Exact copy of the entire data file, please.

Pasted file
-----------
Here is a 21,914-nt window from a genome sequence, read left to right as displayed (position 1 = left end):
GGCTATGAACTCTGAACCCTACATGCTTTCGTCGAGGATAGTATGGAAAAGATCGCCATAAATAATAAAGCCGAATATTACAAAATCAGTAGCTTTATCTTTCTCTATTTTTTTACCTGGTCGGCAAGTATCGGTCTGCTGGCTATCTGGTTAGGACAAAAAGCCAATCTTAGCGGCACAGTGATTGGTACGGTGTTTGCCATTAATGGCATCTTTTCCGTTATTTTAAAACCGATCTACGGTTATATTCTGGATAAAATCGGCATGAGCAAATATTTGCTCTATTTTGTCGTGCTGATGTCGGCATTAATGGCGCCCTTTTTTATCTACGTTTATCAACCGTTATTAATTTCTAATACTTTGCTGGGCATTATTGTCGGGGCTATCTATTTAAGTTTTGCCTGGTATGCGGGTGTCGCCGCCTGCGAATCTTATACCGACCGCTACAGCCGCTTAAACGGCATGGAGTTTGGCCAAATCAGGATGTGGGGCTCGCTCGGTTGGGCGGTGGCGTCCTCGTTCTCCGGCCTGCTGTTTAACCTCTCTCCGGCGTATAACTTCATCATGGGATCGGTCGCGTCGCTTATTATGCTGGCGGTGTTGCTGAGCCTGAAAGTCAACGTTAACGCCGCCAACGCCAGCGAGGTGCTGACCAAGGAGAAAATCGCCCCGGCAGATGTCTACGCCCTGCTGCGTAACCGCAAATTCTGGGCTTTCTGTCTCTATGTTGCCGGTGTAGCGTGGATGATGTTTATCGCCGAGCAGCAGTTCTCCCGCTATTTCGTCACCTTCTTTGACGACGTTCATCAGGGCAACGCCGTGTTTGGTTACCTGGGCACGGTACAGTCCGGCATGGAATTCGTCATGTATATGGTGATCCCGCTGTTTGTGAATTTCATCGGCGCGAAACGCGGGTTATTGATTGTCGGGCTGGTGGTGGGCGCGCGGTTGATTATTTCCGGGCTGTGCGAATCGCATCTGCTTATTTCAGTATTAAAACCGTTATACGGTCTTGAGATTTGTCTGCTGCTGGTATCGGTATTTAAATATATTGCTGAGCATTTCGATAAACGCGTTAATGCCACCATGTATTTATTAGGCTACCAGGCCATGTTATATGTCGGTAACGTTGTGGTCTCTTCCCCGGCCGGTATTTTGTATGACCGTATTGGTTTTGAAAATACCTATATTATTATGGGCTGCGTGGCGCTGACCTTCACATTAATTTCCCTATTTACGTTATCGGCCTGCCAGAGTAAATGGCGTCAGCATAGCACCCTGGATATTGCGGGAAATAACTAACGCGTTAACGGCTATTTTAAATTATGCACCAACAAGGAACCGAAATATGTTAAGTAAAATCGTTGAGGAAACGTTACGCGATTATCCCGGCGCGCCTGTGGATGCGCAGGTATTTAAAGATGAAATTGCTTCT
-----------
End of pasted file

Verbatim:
Here is a 21,914-nt window from a genome sequence, read left to right as displayed (position 1 = left end):
GGCTATGAACTCTGAACCCTACATGCTTTCGTCGAGGATAGTATGGAAAAGATCGCCATAAATAATAAAGCCGAATATTACAAAATCAGTAGCTTTATCTTTCTCTATTTTTTTACCTGGTCGGCAAGTATCGGTCTGCTGGCTATCTGGTTAGGACAAAAAGCCAATCTTAGCGGCACAGTGATTGGTACGGTGTTTGCCATTAATGGCATCTTTTCCGTTATTTTAAAACCGATCTACGGTTATATTCTGGATAAAATCGGCATGAGCAAATATTTGCTCTATTTTGTCGTGCTGATGTCGGCATTAATGGCGCCCTTTTTTATCTACGTTTATCAACCGTTATTAATTTCTAATACTTTGCTGGGCATTATTGTCGGGGCTATCTATTTAAGTTTTGCCTGGTATGCGGGTGTCGCCGCCTGCGAATCTTATACCGACCGCTACAGCCGCTTAAACGGCATGGAGTTTGGCCAAATCAGGATGTGGGGCTCGCTCGGTTGGGCGGTGGCGTCCTCGTTCTCCGGCCTGCTGTTTAACCTCTCTCCGGCGTATAACTTCATCATGGGATCGGTCGCGTCGCTTATTATGCTGGCGGTGTTGCTGAGCCTGAAAGTCAACGTTAACGCCGCCAACGCCAGCGAGGTGCTGACCAAGGAGAAAATCGCCCCGGCAGATGTCTACGCCCTGCTGCGTAACCGCAAATTCTGGGCTTTCTGTCTCTATGTTGCCGGTGTAGCGTGGATGATGTTTATCGCCGAGCAGCAGTTCTCCCGCTATTTCGTCACCTTCTTTGACGACGTTCATCAGGGCAACGCCGTGTTTGGTTACCTGGGCACGGTACAGTCCGGCATGGAATTCGTCATGTATATGGTGATCCCGCTGTTTGTGAATTTCATCGGCGCGAAACGCGGGTTATTGATTGTCGGGCTGGTGGTGGGCGCGCGGTTGATTATTTCCGGGCTGTGCGAATCGCATCTGCTTATTTCAGTATTAAAACCGTTATACGGTCTTGAGATTTGTCTGCTGCTGGTATCGGTATTTAAATATATTGCTGAGCATTTCGATAAACGCGTTAATGCCACCATGTATTTATTAGGCTACCAGGCCATGTTATATGTCGGTAACGTTGTGGTCTCTTCCCCGGCCGGTATTTTGTATGACCGTATTGGTTTTGAAAATACCTATATTATTATGGGCTGCGTGGCGCTGACCTTCACATTAATTTCCCTATTTACGTTATCGGCCTGCCAGAGTAAATGGCGTCAGCATAGCACCCTGGATATTGCGGGAAATAACTAACGCGTTAACGGCTATTTTAAATTATGCACCAACAAGGAACCGAAATATGTTAAGTAAAATCGTTGAGGAAACGTTACGCGATTATCCCGGCGCGCCTGTGGATGCGCAGGTATTTAAAGATGAAATTGCTTCT